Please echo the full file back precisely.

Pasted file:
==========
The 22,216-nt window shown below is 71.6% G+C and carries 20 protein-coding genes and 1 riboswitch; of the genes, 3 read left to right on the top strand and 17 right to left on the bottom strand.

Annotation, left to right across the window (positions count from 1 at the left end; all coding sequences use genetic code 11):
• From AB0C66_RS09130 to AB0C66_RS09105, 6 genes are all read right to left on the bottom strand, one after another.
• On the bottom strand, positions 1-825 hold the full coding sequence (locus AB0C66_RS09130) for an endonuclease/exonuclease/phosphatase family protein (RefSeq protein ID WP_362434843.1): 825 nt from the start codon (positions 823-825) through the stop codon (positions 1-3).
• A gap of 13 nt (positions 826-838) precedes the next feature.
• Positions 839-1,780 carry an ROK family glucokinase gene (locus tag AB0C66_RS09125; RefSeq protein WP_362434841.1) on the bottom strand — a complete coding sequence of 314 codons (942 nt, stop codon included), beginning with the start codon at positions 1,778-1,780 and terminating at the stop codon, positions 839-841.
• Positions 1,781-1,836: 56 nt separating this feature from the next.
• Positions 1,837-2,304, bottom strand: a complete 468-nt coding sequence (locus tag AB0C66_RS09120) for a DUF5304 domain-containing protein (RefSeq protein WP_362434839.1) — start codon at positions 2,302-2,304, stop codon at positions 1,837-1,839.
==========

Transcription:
The 22,216-nt window shown below is 71.6% G+C and carries 20 protein-coding genes and 1 riboswitch; of the genes, 3 read left to right on the top strand and 17 right to left on the bottom strand.

Annotation, left to right across the window (positions count from 1 at the left end; all coding sequences use genetic code 11):
• From AB0C66_RS09130 to AB0C66_RS09105, 6 genes are all read right to left on the bottom strand, one after another.
• On the bottom strand, positions 1-825 hold the full coding sequence (locus AB0C66_RS09130) for an endonuclease/exonuclease/phosphatase family protein (RefSeq protein ID WP_362434843.1): 825 nt from the start codon (positions 823-825) through the stop codon (positions 1-3).
• A gap of 13 nt (positions 826-838) precedes the next feature.
• Positions 839-1,780 carry an ROK family glucokinase gene (locus tag AB0C66_RS09125; RefSeq protein WP_362434841.1) on the bottom strand — a complete coding sequence of 314 codons (942 nt, stop codon included), beginning with the start codon at positions 1,778-1,780 and terminating at the stop codon, positions 839-841.
• Positions 1,781-1,836: 56 nt separating this feature from the next.
• Positions 1,837-2,304, bottom strand: a complete 468-nt coding sequence (locus tag AB0C66_RS09120) for a DUF5304 domain-containing protein (RefSeq protein WP_362434839.1) — start codon at positions 2,302-2,304, stop codon at positions 1,837-1,839.